Saturday, May 1, 2010

Fantasy Fiction Magazines of the Early 1950s...

I think these relatively randomly selected 1953/54 issues (important common factor--I have copies at hand, and I haven't read them through yet) will be my next little project for reading...since Bill Crider has been revisiting the Fantastic issues of his youth, and some of Fantastic's lesser contemporaries (Fantastic was a *Much* better magazine in 1953 and certainly in 1959 than it was in the, say, 1956 issues Bill has been rereading--even though Kate Wilhelm's first published story, "The Pint-Sized Genie," was one of the few highlights of the October, 1956 issue). These are the good fantasy magazines of the era (along with the moribund Weird Tales, which would end its first run of 31 years in 1954, and the often agreeable and occasionally impressive Fantastic Adventures, which would be folded into Fantastic the same year) that lasted some length of time (or at least more than a few issues, though Beyond ran for only ten issues in 1953-1955)...and all were eclectic enough to include sf in their remit, Beyond perhaps the least (it was seen as a good financial move...magazines labeled "science fiction" tended to sell better than those labeled "fantasy," perhaps in part because the sf audience could find less of what they liked in the eclectic magazines, pulps and otherwise, and in book form, than could fantasy readers). Certainly Fantastic Universe lasted nearly a decade, with an awkward title that tried to get across its eclecticism (often referred to as the "poor man's F&SF" though publishing some notable fiction, including work by a number of crime-fiction crossover writers and historical fiction specialist Howard Fast), and Fantastic managed to survive consistently neglectful and/or underfunded publishers till 1980, when it was folded into its stablemate Amazing. F&SF continues to publish today, and is joined on at least some newsstands by Realms of Fantasy, a sustained revival of Weird Tales, Cemetery Dance, Space and Time (a long-running sf/fantasy title), Black Gate, Black Static, and such eclectic smaller magazines as Black Clock (is there a color scheme emerging?), among others.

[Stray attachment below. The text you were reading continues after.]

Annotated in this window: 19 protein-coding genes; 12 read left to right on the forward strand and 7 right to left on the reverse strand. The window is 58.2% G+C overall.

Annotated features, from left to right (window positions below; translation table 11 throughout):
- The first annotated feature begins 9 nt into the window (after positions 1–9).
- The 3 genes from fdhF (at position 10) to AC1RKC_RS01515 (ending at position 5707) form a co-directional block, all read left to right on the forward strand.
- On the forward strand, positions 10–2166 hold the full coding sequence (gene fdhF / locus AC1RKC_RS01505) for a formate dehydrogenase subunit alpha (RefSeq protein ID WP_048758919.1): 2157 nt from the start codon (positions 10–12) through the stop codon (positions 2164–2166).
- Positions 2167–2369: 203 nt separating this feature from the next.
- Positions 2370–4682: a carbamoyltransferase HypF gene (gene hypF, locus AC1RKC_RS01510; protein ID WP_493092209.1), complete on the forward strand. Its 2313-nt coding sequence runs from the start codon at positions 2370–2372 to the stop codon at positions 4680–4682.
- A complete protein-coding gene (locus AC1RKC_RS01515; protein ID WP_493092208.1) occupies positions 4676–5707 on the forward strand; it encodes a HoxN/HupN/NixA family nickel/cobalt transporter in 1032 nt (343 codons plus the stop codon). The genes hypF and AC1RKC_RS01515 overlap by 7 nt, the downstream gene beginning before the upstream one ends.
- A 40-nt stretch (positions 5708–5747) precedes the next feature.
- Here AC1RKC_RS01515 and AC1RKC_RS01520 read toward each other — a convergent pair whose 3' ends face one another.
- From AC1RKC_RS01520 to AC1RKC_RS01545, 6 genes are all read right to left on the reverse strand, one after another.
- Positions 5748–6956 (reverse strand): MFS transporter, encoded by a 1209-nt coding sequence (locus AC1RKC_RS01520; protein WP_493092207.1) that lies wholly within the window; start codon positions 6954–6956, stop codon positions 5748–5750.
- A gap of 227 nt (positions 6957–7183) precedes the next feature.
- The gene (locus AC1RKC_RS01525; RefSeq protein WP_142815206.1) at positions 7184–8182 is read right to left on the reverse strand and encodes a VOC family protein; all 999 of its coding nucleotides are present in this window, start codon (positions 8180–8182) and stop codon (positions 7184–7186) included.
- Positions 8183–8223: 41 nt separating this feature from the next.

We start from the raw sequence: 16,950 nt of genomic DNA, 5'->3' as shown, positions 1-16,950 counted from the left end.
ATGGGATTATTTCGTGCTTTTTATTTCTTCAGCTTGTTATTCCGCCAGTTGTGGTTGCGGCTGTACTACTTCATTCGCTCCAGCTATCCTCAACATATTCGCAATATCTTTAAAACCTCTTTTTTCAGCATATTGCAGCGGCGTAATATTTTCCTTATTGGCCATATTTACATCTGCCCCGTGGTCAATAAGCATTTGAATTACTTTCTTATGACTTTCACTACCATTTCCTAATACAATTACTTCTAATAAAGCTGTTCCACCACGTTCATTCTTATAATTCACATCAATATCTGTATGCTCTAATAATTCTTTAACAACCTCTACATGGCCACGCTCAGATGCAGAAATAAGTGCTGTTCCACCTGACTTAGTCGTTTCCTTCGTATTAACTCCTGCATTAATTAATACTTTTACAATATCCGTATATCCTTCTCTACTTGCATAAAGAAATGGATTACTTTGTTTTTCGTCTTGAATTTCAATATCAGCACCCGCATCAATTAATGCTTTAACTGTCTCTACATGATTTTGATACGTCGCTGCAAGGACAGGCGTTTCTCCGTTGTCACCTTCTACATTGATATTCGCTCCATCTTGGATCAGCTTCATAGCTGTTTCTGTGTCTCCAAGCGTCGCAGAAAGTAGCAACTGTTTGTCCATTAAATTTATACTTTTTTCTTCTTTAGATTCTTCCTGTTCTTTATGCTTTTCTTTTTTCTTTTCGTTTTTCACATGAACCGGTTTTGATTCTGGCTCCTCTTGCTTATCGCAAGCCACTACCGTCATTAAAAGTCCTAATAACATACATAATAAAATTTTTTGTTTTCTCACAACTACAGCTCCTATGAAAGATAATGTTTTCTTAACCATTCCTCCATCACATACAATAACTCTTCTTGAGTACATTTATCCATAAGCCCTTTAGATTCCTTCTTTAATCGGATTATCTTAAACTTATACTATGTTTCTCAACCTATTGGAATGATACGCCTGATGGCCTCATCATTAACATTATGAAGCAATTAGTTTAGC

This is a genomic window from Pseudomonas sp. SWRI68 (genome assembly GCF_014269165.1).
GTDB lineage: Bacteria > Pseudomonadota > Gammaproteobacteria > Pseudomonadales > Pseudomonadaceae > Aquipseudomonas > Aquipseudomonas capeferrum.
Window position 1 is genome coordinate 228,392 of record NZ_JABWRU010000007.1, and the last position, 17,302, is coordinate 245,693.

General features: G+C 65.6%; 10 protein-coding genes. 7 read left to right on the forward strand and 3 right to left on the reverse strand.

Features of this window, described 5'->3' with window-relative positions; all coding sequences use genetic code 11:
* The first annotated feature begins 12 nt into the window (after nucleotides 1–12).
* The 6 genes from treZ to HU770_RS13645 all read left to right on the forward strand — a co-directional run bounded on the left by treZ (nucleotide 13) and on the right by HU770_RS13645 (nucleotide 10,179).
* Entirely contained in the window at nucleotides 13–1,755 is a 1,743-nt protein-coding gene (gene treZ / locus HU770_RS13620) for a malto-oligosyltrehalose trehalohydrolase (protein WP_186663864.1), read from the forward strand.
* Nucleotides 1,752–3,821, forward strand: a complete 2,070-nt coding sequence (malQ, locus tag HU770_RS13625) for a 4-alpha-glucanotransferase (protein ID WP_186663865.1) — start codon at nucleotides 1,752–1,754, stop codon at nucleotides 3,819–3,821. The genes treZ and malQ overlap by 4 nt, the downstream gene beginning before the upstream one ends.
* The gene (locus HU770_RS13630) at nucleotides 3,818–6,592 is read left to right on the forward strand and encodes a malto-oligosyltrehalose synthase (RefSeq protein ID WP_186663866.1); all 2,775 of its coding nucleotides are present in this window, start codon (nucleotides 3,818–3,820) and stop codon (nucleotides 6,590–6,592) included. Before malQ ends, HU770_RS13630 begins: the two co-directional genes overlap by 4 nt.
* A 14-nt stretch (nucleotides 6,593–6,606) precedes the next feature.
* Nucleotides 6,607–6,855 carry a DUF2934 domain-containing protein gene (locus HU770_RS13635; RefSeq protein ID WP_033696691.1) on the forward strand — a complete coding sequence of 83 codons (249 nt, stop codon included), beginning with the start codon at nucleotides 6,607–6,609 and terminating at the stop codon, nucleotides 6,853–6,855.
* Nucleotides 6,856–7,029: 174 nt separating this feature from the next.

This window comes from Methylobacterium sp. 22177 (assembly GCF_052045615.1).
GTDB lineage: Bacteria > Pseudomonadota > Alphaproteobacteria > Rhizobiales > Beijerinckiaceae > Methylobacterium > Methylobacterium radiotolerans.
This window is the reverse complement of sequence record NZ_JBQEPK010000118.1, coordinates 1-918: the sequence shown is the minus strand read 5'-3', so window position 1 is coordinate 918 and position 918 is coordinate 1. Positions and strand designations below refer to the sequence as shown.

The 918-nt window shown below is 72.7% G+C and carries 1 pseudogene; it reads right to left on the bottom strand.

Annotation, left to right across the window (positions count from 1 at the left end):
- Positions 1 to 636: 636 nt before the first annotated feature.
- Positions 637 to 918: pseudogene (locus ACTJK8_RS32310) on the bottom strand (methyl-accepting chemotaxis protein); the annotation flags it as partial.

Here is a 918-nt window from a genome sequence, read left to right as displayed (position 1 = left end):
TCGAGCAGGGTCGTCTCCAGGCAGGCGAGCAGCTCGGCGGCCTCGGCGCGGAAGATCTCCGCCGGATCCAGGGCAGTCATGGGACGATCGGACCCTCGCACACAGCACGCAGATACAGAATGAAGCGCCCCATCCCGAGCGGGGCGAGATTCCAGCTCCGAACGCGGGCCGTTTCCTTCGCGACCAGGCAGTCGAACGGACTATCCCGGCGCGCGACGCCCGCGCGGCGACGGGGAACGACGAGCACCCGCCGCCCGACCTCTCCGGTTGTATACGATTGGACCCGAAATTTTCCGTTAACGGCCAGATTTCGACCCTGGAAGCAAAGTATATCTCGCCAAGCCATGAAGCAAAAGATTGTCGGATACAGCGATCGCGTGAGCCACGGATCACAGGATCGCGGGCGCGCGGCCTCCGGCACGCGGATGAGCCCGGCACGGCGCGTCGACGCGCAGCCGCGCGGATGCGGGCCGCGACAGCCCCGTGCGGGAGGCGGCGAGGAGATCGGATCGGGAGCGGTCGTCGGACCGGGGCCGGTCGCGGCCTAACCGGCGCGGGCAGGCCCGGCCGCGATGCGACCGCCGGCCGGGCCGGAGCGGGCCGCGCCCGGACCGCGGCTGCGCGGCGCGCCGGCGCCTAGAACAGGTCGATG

C. Margery Kempe said...

wow! Neat-o covers indeed!

Todd Mason said...

FANTASTIC UNIVERSE (or, also unfortunately, FU) less so than its peers, too often, but otherwise these folks knew what they were about. The early fantasy covers on F&SF by George Salter or Richard Powers's work for BEYOND was very distinctive, and FANTASTIC, even in its worst years in the '50s, was consistently eye-catching.

Unknown said...

Those are great. FU had some wonderful flying saucer covers, and I still their cover for Budrys' WHO is an all-time great.

TM linking to the Freas FU cover that inspired WHO? said...

Actually, that Frank Kelly Freas cover inspired WHO? but wasn't for it...despite Budrys having two stories under his primary pseudonyms in the April 1955 issue (possibly a third, depending on who "Ivan Janvier" was in this case...I seem to recall "Paul Janvier" was another Budrys pseud.).

The contents of that issue:
The White Rain Came [*Lynn Fenlay] • Jacques Jean Ferrat • nv
Flight from New Mu [*Septimus Spink] • Joe Archibald • ss
Space Doctor's Orders [*Dr. Gale] • F. B. Bryning
Terror in the Stars • John A. Sentry • ss [Budrys, from a literal translation of his name from Lithuanian, with the Algirdas nudged to the middle and Jonas remade as his first name]
Incident • Thomas J. O'Hara • vi
Genus: Little Monster • R. E. Banks • ss
The Huntress • Richard R. Smith • ss
The Shark • Ivan Janvier • ss
All Were Monsters • Manly Wade Wellman • ss
Paradise Preserved • Dal Stivens • ss
Inferiority Complex • Evan Hunter • vi
The Loneliest Town • Max Dancey • vi
Pink Grass Planet • Sam Merwin, Jr. • ss
Just Around the Corner • William Scarff [also Budrys]

I'm not sure which story it's for, despite Budrys's being touted on the cover. The Burdys story which leads off the BEYOND issue, "The Real People," seems like a working up to WHO? in some least it deals with similar questions of identity...while also seeming to be a response to such earlier stories as Sturgeon's "The Ultimate Egoist," Heinlein's "They" and Leiber's YOU'RE ALL ALONE...

See the hotlink for the FU Freas cover

Todd Mason said...

I failed to know when posting previously, but the FANTASTIC cover is a non-abstract by Richard Powers...and it's a wraparound, where Shirley Jackson's story is (somewhat pointlessly) advertised. ("Root of Evil").

Also notable...I should mention that Mary Gnaedinger's FAMOUS FANTASTIC MYSTERIES was also able to struggle into 1953...mostly, not entirely, a reprint magazine, and a good one...